Clover or trefoil are common names for plants of the genusTrifolium (Latin, tres "three" + folium "leaf"), consisting of about 300 species of plants in the leguminous pea family Fabaceae. The genus has a cosmopolitan distribution; the highest diversity is found in the temperate Northern Hemisphere, but a large number of species additionally occur in South America and Africa, including at high altitudes on mountains in the tropics. They are small annual, biennial, or short-lived perennialherbaceous plants. Clover can be evergreen. The leaves are trifoliate (rarely quatrefoiled, cinquefoil, or septfoil), with stipulesadnate to the leaf-stalk, and heads or dense spikes of small red, purple, white, or yellow flowers; the small, few-seeded pods are enclosed in the calyx. Other closely related genera often called clovers include Melilotus (sweet clover) and Medicago (alfalfa or 'cavalry clover').

Cultivation

Several species of clover are extensively cultivated as fodder plants. The most widely cultivated clovers are white cloverTrifolium repens and red cloverTrifolium pratense. Clover, either sown alone or in mixture with ryegrass, has for a long time formed a staple crop for silaging, for several reasons: it grows freely, shooting up again after repeated mowings; it produces an abundant crop; it is palatable to and nutritious for livestock; it fixes nitrogen, reducing the need for synthetic fertilizers; it grows in a great range of soils and climates; and it is appropriate for either pasturage or green composting.

In a large number of areas, particularly on acidic soil, clover is short-lived because of a combination of insect pests, diseases and nutrient balance; this is known as "clover sickness". When crop rotations are managed so that clover doesn't recur at intervals shorter than eight years, it grows with much of its pristine vigor.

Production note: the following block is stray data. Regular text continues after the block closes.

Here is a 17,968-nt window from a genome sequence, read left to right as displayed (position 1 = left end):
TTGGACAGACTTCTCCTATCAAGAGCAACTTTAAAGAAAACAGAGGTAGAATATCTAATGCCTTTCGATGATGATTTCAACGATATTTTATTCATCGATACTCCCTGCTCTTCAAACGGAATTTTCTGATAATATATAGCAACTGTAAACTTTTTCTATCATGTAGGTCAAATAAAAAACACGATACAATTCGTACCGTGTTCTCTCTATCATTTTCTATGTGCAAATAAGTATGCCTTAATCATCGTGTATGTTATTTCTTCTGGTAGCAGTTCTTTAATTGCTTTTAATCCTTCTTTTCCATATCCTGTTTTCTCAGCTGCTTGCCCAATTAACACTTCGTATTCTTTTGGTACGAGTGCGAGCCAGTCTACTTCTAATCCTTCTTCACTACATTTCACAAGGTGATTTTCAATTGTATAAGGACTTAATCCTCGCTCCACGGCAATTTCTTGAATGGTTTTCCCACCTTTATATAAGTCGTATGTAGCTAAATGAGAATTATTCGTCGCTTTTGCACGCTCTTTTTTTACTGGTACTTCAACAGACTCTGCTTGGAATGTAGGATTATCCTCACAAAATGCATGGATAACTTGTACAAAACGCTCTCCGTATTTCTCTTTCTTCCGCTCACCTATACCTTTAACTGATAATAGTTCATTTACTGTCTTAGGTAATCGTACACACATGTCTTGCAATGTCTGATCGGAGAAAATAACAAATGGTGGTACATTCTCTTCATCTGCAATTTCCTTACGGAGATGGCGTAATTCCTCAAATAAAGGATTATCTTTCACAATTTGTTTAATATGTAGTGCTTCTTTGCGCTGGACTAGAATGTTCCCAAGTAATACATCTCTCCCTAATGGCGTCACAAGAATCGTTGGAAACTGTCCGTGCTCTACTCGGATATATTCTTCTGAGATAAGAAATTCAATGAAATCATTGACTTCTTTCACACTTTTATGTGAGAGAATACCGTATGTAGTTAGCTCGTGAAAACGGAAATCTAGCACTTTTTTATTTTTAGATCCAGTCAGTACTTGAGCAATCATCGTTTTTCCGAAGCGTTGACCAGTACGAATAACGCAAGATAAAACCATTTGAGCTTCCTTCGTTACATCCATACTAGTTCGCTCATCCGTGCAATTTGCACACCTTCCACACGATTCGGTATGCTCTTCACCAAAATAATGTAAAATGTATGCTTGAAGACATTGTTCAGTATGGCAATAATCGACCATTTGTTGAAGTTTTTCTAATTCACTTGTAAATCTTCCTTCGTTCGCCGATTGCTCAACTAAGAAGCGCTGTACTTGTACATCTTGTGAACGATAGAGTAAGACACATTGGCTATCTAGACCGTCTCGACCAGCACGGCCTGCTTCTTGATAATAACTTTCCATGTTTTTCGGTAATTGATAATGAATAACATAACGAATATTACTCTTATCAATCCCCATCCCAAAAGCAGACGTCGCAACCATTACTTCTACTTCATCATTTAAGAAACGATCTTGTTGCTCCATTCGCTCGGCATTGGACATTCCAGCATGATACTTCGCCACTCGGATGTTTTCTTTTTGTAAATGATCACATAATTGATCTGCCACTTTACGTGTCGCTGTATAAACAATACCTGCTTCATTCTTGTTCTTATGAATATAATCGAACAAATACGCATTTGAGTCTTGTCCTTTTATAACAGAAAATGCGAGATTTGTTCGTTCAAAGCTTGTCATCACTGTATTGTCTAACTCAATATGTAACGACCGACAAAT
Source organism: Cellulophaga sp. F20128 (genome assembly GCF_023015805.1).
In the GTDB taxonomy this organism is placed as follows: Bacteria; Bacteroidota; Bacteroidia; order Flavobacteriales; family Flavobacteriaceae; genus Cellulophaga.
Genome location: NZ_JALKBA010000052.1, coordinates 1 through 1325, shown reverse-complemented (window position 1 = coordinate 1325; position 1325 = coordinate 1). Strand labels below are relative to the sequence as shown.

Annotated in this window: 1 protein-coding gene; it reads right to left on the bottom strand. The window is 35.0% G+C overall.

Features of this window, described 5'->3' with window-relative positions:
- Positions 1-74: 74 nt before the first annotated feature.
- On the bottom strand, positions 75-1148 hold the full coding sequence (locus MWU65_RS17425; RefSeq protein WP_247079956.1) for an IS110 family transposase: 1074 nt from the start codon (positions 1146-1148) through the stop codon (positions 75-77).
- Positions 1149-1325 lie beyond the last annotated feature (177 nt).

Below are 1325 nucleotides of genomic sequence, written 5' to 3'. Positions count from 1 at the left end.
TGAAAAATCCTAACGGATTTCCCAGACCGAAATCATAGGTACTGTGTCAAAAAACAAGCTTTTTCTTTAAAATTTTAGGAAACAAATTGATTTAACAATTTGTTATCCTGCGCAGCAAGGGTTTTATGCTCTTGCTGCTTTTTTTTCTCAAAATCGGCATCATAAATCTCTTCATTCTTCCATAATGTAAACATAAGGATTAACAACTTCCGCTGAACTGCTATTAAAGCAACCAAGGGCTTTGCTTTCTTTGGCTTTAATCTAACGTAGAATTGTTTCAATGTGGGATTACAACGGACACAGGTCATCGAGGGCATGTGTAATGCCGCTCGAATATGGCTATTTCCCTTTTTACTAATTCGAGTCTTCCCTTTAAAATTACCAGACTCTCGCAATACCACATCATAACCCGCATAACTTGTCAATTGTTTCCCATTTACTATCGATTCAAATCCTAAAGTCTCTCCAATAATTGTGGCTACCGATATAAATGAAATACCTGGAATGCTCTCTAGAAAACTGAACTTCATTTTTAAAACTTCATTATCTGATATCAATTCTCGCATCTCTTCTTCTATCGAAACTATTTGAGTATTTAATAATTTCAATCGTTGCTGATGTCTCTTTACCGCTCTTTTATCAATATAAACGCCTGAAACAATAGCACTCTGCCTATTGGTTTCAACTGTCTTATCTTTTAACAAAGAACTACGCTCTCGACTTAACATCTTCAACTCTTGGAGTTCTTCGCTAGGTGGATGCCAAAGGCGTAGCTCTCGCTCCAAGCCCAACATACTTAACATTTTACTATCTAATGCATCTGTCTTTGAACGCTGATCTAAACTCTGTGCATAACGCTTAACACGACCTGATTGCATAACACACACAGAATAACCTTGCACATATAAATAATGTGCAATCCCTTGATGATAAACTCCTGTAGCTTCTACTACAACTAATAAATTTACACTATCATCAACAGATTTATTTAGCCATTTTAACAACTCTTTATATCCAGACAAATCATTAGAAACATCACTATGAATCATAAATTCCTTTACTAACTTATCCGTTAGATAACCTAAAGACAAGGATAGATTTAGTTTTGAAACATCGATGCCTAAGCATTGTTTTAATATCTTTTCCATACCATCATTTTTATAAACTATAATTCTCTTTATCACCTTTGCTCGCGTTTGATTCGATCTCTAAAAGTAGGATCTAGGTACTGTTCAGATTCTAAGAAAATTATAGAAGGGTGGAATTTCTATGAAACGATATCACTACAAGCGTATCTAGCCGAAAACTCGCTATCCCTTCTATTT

Clover sickness in more recent times might additionally be linked to pollinator decline; clovers are most efficiently pollinated by bumblebees, which have declined as a result of agricultural intensification. Honeybees can additionally pollinate clover, and beekeepers are often in heavy demand from farmers with clover pastures. Farmers reap the benefits of increased reseeding that occurs with increased bee activity, which means that future clover yields remain abundant. Beekeepers benefit from the clover bloom, as clover is one of the main nectar sources for honeybees.

Trifolium repens, white or Dutch clover, is a perennial abundant in meadows and good pastures. The flowers are white or pinkish, fitting brown and deflexed as the corolla fades. Trifolium hybridum, alsike or Swedish clover, is a perennial which was introduced early in the nineteenth century and has now become naturalised in Britain. The flowers are white or rosy, and resemble those of the last species. Trifolium medium, meadow or zigzag clover, a perennial with straggling flexuous stems and rose-purple flowers, has potential for interbreeding with T. pratense to produce perennial crop plants.

Other species are: Trifolium arvense, hare's-foot trefoil; found in fields and dry pastures, a soft hairy plant with minute white or pale pink flowers and feathery sepals; Trifolium fragiferum, strawberry clover, with globose, rose-purple heads and swollen calyxes; Trifolium campestre, hop trefoil, on dry pastures and roadsides, the heads of pale yellow flowers suggesting miniature hops; and the somewhat similar Trifolium dubium, common in pastures and roadsides, with smaller heads and small yellow flowers turning dark brown.

Symbolism

Shamrock, the traditional Irish symbol, which according to legend was coined by Saint Patrick for the Holy Trinity, is commonly associated with clover, although alternatively at times with the various species within the Oxalis genus, which are additionally trifoliate.

Clovers occasionally have four leaflets, instead of the usual three. These four-leaf clovers, like additional rarities, are considered lucky. Clovers can additionally have five, six, or more leaflets, but these are rarer. The record for most leaflets is 56, set on 10 May 2009. This beat the "21-leaf clover", a record set in June 2008 by the same discoverer, who had additionally held the prior Guinness World Record of 18.

A common idiom is "to be (or to live) in clover", meaning to live a carefree life of ease, comfort, or prosperity.

The cloverleaf interchange is named for the resemblance to the leaflets of a (four-leaf) clover when viewed from the air.

Selected species

The genus Trifolium currently has 245 recognised species: